On the Crunchy Side, Nukazuke Delivers Next Day Pickles:haccola Japanese fermented foods and cuisine

D.I.Y. Japanese Pickles

The basic ingredients used in a homemade nukazuke fermentation bed are pretty simple. You’ll need 1 liter of kombu dashi (kelp broth) to 1 kilogram of rice bran mixed with 130 grams of salt, or 140 grams in hotter more humid climates and about half a slice of bread. To this you could add a half a cup of beer to help kickstart to fermentation. The function of the salt is too make sure the bed doesn’t ferment too rapidly, so be careful not to add too much as this will have the opposite effect and essential kill of the lactobacilli responsible for initiating fermentation. Dried chili pepper will help to keep mites and worms at bay, and your nukadoko can be flavoured with a bit of ginger, dried shitake or a bit of kombu for depth or fruit peel for sweetness. Avoid using chlorinated water or processed salt as they will inhibit fermentation. You will need to add a small piece of vegetable such as a bit of cabbage or unpeeled radish or carrot to act as a starter bacteria. This will need to replaced every couple of days, giving you a chance to taste test the progress of the nukadoko.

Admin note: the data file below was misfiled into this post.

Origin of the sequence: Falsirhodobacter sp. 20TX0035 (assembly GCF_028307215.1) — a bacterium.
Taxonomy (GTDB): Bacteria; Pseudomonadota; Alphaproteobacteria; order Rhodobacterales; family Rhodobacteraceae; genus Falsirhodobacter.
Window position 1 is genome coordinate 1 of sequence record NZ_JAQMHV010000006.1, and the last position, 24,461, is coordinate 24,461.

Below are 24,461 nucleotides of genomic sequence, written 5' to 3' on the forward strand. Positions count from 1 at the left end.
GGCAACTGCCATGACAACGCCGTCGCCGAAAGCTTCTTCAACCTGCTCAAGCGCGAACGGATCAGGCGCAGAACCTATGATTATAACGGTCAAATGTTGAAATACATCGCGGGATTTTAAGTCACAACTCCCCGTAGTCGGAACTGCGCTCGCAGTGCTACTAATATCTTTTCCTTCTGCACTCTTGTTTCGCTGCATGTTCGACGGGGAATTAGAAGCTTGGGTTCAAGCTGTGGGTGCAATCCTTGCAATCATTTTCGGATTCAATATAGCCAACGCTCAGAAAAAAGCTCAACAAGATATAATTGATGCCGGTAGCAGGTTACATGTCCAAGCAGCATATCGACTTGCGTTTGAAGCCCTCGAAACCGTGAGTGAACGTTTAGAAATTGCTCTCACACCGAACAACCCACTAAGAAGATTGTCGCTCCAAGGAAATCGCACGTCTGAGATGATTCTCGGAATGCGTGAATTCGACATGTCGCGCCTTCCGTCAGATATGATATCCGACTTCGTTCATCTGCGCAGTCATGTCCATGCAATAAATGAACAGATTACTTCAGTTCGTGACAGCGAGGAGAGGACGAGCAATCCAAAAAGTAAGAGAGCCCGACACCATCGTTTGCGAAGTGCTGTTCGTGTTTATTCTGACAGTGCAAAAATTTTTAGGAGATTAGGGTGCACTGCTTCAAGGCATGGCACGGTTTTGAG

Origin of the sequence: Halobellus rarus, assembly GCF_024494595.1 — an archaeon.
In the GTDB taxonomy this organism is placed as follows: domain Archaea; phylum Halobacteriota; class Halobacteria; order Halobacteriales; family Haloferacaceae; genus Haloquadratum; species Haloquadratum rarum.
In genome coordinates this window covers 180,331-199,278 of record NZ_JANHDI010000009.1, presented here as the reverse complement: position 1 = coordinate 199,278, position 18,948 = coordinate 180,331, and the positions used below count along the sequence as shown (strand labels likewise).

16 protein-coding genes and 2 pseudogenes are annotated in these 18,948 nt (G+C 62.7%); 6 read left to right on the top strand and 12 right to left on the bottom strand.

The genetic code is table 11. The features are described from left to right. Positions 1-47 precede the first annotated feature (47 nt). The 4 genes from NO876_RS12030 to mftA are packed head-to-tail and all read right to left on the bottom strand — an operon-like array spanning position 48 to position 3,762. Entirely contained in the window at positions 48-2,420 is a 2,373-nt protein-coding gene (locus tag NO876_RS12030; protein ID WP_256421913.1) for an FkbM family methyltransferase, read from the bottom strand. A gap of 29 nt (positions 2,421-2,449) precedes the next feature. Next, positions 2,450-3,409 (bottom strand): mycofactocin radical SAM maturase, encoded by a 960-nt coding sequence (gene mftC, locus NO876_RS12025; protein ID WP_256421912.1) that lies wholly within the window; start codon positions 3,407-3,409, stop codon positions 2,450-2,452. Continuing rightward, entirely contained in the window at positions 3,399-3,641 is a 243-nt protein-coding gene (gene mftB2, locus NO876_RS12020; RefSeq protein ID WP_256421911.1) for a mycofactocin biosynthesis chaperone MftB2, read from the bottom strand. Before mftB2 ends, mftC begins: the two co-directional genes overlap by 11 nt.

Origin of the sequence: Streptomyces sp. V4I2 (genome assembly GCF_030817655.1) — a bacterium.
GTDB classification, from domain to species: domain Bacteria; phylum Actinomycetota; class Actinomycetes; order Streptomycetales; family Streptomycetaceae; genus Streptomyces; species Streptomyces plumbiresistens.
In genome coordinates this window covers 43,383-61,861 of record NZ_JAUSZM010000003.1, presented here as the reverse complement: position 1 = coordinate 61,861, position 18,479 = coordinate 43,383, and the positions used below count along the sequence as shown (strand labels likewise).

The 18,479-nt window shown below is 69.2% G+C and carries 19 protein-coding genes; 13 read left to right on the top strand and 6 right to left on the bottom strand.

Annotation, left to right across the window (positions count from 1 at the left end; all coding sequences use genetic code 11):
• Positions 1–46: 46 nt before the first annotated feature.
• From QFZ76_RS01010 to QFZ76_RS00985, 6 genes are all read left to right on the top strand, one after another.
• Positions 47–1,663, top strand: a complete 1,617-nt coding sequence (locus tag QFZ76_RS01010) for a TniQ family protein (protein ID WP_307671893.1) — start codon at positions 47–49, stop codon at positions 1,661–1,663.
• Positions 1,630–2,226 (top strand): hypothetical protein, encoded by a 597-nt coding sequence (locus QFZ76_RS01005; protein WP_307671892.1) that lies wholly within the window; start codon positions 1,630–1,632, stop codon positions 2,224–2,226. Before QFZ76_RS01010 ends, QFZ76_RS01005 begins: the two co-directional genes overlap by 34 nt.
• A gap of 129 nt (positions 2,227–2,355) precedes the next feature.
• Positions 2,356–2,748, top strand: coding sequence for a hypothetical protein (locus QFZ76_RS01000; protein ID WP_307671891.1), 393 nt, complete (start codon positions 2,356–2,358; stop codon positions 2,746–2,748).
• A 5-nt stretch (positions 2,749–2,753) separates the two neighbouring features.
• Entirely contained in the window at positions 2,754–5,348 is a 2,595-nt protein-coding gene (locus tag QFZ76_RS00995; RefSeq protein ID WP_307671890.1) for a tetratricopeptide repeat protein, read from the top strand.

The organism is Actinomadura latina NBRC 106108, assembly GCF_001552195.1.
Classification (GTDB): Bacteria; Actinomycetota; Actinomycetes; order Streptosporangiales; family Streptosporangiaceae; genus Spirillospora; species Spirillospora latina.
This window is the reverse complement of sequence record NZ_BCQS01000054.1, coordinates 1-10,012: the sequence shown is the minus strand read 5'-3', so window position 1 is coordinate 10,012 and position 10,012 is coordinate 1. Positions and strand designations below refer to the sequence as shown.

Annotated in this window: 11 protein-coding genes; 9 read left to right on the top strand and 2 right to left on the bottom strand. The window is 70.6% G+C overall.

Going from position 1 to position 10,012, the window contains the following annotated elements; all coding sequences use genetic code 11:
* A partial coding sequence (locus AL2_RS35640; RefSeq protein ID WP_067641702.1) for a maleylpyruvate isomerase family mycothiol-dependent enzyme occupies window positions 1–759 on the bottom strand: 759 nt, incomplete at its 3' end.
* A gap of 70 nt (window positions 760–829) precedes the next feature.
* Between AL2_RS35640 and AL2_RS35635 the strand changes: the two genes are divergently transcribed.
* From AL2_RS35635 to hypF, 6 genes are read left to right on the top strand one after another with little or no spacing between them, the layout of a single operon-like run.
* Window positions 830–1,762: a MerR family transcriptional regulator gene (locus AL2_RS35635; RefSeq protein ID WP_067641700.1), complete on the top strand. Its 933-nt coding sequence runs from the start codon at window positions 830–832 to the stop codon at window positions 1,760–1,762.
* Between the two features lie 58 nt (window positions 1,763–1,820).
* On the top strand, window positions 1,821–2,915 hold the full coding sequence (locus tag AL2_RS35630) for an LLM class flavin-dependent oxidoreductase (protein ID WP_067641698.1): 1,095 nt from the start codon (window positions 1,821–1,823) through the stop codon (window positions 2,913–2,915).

This mash is all loosely packed down in a sterile container. Most often plastic buckets are used for larger scale retail production, but glass or clay jars are more aesthetically pleasing. Cover this with a breathable cloth and keep it at room temperature. If your place gets cold cover your nukadoko and keep it warm with water bottles. It’s important to mix up and repack your fermentation bed once a day, or twice in hot humid weather, in order to allow it to aerate. It will be ready to use anywhere from a week to a month. When it has matured it should have a slightly sweet earthy aroma, never sour or alcoholic.

If you notice white spores collecting on the surface, remove them and check throughout the bed to be sure the mold hasn’t spread throughout the nukadoko, in which case you’ll need to discard the entire mixture. If it was indeed just the surface that was affected sprinkle about a half centimeter of mustard powder over it and aerate more frequently for a while until the bacteria culture has regained it’s balance. A damp nuka bed prevents aeration and you will need to add more rice bran and a bit of salt. Salt should also be added if the weather gets quite hot in order to slow down the fermentation slightly.